"The Christianity of history is not Protestantism. If ever there were a safe truth it is this, and Protestantism has ever felt it so; to be deep in history is to cease to be a Protestant." (-John Henry Newman, An Essay on the Development of Christian Doctrine).

"Where the bishop is, there let the people gather; just as where ever Jesus Christ is, there is the Catholic Church". -St. Ignatius of Antioch (ca 110 AD)a martyr later thrown to the lions, wrote to a church in Asia Minor. Antioch was also where the term "Christian" was first used.

“But if I should be delayed, you should know how to behave in the household of God, which is the church of the living God, the pillar and foundation of truth.” 1 Timothy 3:15

"This is the sole Church of Christ, which in the Creed we profess to be one, holy, catholic and apostolic." -CCC 811

Saturday, December 27, 2014

Are "This is the body of Christ" and "I believe" acceptable substitutes for "The body of Christ" and "Amen"?

Full Question

When distributing Holy Communion, the extraordinary ministers have been told to say “This is the body of Christ” instead of “the body of Christ,” and the communicants are to respond with “I believe” instead of “Amen.” Our priest says it’s more meaningful this way and has assured us that he is authorized to make such changes. Is this true?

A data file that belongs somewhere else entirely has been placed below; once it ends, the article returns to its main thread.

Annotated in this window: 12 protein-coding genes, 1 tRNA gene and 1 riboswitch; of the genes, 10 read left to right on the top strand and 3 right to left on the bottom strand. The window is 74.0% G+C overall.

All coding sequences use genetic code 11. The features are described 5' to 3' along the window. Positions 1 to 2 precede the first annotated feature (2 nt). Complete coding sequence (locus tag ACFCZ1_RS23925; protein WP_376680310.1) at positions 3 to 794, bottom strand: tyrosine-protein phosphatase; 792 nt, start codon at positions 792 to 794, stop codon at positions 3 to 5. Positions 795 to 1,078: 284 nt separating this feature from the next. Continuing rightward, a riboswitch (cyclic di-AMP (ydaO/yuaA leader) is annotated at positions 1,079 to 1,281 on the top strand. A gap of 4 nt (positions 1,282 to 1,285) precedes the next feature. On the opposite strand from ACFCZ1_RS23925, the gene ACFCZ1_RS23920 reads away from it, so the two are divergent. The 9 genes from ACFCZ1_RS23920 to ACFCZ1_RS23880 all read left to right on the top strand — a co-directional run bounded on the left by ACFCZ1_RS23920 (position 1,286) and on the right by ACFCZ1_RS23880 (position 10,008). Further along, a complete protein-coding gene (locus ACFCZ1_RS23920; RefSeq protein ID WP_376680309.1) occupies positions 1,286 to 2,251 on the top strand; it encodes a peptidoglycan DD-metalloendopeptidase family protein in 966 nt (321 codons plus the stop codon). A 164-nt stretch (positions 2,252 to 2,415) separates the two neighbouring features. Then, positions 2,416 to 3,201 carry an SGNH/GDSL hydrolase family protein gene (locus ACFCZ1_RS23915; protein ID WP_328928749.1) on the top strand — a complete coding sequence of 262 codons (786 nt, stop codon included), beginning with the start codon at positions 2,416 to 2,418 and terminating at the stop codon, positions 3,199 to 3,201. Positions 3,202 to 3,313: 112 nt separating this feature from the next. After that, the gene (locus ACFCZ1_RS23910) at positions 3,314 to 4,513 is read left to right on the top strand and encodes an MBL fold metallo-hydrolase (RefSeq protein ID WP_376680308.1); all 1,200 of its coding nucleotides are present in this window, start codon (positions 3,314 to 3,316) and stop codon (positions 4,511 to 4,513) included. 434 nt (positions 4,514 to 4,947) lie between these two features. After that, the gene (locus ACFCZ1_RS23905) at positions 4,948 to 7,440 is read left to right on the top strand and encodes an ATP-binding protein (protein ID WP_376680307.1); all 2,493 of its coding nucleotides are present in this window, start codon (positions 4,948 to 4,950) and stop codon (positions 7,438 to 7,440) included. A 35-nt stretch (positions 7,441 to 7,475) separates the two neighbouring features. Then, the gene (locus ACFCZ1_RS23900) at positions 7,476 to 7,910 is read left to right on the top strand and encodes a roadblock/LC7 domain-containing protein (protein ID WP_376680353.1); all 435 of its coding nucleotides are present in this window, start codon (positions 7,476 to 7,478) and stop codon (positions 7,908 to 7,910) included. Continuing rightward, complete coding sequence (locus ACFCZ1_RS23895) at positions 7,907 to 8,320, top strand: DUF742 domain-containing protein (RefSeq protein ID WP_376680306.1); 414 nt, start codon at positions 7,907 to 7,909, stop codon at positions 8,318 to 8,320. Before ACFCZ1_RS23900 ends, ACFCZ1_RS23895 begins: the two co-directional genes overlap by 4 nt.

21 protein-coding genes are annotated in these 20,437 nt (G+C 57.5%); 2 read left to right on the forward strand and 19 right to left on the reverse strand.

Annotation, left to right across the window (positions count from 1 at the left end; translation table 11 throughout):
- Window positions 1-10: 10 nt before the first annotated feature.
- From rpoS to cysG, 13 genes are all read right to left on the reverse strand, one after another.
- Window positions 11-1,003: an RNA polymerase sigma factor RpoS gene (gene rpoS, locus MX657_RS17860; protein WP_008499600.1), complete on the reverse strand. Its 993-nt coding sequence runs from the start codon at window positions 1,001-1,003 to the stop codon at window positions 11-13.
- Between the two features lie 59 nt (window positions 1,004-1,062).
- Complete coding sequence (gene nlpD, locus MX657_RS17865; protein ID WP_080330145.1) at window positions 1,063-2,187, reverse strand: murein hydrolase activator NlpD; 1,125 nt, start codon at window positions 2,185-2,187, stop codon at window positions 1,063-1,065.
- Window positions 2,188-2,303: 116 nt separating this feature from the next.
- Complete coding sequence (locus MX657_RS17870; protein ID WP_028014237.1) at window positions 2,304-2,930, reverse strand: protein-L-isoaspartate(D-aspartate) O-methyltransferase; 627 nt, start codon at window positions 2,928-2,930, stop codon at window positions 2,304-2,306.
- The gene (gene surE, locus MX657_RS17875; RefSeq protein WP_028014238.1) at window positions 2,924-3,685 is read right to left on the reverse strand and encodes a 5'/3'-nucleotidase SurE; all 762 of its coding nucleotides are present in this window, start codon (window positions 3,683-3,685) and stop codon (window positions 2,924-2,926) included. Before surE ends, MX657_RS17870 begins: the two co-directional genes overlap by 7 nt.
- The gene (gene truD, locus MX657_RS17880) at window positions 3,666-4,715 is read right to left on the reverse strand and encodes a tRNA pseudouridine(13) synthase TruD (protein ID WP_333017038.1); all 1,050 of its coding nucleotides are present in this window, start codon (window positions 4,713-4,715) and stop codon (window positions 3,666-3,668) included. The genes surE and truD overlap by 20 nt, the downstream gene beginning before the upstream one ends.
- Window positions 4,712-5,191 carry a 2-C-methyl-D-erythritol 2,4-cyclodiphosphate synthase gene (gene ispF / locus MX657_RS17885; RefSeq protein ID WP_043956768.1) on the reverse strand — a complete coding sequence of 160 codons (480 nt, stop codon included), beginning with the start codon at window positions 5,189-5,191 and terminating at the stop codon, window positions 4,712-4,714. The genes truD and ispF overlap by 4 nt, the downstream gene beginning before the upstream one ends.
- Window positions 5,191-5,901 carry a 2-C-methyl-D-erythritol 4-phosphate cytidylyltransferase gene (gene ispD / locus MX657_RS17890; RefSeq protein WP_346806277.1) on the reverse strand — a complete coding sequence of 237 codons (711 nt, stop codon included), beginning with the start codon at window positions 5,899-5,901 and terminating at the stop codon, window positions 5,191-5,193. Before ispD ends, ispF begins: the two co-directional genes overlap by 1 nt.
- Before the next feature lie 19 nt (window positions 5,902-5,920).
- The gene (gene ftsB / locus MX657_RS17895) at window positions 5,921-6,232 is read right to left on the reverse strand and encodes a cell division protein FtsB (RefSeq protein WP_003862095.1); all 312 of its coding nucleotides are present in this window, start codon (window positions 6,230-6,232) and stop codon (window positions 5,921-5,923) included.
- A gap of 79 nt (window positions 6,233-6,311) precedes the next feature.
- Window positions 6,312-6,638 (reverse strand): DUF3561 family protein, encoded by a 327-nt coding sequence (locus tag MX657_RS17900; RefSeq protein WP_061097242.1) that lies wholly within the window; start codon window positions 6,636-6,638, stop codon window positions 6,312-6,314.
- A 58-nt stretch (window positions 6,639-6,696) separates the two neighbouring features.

No. A priest has no authority to make creative changes to the Mass. He is to follow the rubrics as outlined in the General Instruction of the Roman Missal, which is binding on all Roman Rite celebrations of the liturgy.

According to the Code of Canon Law, “In celebrating the sacraments the liturgical books approved by competent authority are to be observed faithfully; accordingly, no one is to add, omit, or alter anything in them on one’s own authority” (CIC 846 §1).

The General Instruction of the Roman Missal states:

If Communion is given only under the species of bread, the priest raises the host slightly and shows it to each, saying, "Corpus Christi" (the body of Christ). The communicant replies "Amen" and receives the sacrament either on the tongue or, where this is allowed and if the communicant so chooses, in the hand. As soon as the communicant receives the host, he or she consumes it entirely. (161)

If Communion from the chalice is carried out by intinction, each communicant, holding a communion-plate under the chin, approaches the priest, who holds a vessel with the sacred particles, a minister standing at his side and holding the chalice. The priest takes a host, dips it partly into the chalice and, showing it, says, "Corpus et Sanguis Christi" (the body and blood of Christ). The communicant responds "Amen," receives the sacrament in the mouth from the priest, and then withdraws. (287)

The USCCB’s Committee on the Liturgy document “Extraordinary Ministers of Holy Communion at Mass” states:

The proper and only permissible form for distributing Holy Communion is to offer the consecrated bread by saying, "the body of Christ" and to offer the consecrated wine by saying, "the blood of Christ." No other words or names should be added; and the formula should not be edited in any way.

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